Ivy bees and ivy flowers

Posted: Friday 24 October 2014
by Kate Bradbury

At last, I have found ivy bees. For the last three autumns I've routinely scoured ivy flowers in London to no avail. But last week I found what I was looking for.


At last, I have found ivy bees. For the last three autumns I've routinely scoured ivy flowers in London to no avail. But last week I finally found what I was looking for. In Cornwall.

The ivy bee, Colletes hederae, is one of around 240 species of ‘British’ solitary bee, but it’s the last to emerge and relies almost exclusively on the flowers of ivy. It’s a recent arrival to Britain from the Continent. First recorded in Dorset in 2001, it has spread along the south coast and up around the outskirts of London. The most northerly sightings to date have been Shrewsbury and north Norfolk. Last year a friend spotted one a few miles from me, in Peckham. At the time of writing, no sightings have been recorded in Hackney, where I live. 

But now I’ve seen one. Or rather, I’ve seen hundreds. Last week I spent a few days in Trevone, near Padstow, and naturally I checked the ivy flowers in the hedgerows. For the first two days I saw nothing but wasps and flies. But then, on a large patch of ivy just off Harlyn Bay I found my quarry, among honey bees, queen wasps, hoverflies and queen bumblebees.

Ivy bees are easy to tell apart from honey bees. Only slightly larger, they have a more pointed abdomen and fluffier thorax than honeybees, plus gorgeous Andy Pandy stripes. And, unlike the other insects buzzing in the late autumn sun, which were no doubt feasting on the last of the year’s nectar before dying or entering hibernation, the ivy bees were collecting pollen – a sure sign they were gathering food for their young.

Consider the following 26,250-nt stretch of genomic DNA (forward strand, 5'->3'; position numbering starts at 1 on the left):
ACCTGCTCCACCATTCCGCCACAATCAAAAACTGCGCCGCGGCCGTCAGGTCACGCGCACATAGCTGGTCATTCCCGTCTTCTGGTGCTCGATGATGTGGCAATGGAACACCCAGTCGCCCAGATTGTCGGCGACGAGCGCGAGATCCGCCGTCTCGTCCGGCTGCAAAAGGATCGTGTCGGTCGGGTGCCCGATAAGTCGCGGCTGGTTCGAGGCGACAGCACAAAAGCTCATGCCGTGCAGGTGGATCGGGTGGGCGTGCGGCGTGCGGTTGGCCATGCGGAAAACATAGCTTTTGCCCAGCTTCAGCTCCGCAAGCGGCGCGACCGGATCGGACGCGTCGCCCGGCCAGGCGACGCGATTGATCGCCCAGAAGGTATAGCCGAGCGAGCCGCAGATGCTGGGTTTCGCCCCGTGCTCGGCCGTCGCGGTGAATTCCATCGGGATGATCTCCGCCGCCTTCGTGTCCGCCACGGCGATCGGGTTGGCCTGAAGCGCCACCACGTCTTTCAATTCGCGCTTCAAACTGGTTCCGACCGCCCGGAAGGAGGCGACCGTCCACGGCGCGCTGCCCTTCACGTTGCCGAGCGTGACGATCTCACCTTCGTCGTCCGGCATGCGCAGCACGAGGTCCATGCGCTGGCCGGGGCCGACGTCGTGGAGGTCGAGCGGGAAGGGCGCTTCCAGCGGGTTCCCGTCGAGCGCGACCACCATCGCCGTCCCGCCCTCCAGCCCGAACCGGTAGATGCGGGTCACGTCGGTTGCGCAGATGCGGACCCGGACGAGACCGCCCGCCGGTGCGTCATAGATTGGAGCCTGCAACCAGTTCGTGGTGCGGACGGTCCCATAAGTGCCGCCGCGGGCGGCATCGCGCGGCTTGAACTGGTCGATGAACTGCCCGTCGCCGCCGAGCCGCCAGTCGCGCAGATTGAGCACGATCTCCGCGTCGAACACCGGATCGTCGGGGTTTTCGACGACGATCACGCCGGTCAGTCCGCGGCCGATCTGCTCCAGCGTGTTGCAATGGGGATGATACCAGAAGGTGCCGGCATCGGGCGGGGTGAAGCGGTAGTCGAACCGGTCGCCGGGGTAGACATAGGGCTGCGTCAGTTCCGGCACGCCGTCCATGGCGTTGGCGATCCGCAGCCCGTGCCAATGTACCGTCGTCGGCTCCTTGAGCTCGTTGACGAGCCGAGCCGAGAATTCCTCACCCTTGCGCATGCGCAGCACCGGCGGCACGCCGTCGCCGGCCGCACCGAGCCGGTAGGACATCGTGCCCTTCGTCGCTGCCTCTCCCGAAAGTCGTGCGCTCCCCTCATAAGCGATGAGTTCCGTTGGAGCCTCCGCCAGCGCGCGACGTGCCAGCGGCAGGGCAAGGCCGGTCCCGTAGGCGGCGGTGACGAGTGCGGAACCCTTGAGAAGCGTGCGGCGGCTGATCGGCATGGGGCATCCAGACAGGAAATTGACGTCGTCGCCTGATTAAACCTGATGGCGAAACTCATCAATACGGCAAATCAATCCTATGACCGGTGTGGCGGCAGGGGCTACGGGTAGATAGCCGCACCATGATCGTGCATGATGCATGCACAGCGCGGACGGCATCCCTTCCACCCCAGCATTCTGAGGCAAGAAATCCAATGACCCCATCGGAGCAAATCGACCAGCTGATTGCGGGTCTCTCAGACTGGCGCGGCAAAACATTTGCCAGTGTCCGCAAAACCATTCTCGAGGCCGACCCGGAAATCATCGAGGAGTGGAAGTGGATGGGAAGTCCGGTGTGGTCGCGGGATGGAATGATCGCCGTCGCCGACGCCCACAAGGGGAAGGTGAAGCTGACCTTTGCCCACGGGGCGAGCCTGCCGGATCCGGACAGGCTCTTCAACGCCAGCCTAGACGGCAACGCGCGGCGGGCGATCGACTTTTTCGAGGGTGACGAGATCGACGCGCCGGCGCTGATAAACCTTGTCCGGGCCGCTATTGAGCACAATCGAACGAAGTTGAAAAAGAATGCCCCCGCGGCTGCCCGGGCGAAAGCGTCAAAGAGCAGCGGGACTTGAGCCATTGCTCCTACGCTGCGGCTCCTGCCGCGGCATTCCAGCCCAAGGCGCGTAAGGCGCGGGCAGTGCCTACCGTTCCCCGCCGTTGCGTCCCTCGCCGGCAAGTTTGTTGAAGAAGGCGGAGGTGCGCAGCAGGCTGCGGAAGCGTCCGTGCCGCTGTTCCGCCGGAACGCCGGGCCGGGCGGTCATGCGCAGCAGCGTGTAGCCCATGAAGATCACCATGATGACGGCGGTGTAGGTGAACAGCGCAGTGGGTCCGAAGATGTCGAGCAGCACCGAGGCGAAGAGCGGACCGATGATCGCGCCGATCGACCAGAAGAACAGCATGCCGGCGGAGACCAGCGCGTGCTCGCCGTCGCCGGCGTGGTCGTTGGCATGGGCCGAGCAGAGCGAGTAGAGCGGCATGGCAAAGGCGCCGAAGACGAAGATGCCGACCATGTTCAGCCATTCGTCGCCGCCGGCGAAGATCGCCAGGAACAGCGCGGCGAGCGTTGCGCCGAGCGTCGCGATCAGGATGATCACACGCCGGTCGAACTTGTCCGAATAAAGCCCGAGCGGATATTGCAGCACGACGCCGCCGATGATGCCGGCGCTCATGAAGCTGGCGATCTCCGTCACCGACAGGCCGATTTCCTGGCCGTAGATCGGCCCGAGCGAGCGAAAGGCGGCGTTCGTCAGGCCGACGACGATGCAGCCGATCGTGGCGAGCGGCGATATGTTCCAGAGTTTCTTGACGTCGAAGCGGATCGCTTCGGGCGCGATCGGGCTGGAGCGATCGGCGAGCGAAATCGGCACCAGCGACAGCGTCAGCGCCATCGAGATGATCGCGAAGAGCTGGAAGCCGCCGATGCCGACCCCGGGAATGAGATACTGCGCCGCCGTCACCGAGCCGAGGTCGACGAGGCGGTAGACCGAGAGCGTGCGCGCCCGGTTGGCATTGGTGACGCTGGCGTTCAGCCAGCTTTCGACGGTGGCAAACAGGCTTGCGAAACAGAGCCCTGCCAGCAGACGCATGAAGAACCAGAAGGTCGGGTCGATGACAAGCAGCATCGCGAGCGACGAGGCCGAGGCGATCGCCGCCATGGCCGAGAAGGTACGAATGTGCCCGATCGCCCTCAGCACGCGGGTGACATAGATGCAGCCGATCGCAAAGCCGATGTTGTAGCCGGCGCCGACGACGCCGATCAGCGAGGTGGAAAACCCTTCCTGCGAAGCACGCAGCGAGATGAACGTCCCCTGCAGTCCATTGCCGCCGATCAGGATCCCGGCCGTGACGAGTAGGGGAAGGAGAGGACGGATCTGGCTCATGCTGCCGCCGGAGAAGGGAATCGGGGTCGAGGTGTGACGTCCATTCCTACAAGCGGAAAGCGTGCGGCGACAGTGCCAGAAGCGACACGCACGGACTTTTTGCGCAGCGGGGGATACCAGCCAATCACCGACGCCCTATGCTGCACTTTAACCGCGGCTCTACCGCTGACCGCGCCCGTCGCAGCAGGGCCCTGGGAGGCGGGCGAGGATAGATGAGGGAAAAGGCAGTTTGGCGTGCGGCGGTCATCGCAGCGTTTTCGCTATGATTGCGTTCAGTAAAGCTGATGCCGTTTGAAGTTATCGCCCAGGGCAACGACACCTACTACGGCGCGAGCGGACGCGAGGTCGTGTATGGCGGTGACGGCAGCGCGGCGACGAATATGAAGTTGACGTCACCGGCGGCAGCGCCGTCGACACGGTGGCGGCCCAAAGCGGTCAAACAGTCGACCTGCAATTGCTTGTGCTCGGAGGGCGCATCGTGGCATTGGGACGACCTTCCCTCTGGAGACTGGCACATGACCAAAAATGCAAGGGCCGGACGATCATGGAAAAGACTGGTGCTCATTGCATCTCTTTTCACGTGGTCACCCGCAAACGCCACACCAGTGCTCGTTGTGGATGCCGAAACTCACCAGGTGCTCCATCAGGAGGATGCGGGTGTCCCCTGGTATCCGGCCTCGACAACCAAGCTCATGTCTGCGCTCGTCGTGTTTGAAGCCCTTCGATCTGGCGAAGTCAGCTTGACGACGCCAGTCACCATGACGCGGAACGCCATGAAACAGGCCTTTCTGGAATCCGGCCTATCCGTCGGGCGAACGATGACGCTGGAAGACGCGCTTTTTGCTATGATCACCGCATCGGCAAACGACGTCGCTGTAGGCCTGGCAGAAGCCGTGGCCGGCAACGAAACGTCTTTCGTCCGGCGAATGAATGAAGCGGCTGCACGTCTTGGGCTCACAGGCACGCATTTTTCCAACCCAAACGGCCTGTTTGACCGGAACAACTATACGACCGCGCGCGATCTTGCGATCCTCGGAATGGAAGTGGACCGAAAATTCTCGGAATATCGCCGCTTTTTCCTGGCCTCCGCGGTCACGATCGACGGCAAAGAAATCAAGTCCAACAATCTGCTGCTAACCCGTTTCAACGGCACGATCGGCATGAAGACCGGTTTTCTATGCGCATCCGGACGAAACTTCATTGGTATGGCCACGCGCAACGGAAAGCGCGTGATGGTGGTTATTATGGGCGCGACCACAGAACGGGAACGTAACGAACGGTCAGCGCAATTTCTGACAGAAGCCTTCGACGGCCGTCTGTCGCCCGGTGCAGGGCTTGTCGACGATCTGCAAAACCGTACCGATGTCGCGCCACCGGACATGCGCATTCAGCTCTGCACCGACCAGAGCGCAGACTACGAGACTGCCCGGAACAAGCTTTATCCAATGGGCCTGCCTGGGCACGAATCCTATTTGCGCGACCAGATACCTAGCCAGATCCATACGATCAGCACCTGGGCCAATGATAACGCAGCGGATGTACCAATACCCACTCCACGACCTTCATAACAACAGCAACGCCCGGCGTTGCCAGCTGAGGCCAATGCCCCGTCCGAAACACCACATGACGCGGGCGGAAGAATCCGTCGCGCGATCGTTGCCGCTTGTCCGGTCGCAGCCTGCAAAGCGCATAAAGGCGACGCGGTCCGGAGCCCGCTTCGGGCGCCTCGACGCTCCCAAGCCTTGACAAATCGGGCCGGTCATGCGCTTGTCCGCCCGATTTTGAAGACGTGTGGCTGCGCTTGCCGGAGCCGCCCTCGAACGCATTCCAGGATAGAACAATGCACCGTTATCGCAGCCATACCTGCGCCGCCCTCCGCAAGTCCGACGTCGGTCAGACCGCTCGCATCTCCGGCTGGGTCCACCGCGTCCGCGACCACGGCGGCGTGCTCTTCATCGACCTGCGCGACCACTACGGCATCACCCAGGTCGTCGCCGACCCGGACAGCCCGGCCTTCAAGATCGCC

A solitary mining bee, the ivy bee nests in aggregations in sandy banks. After mating, females dig a burrow and lay eggs in individual cells, which they leave with a small parcel of pollen and nectar for the emerging bee larva to eat. The females die as the ivy flowers become berries, and the larvae spend a year in their burrows eating the store of pollen and nectar before pupating into bees. Only the following autumn, when the ivy once again starts to flower, will these new bees emerge from their cells ready to start the whole process again.

I hope I don’t have to travel to Cornwall to see ivy bees next year – I still have high hopes of finding them in Hackney. Surely they can’t be too far away now.

If you've seen an ivy bee, the Bees, Wasps & Ants Recording Society (BWARS) would love to hear from you. Simply take a photo and upload it to their website to submit your record.





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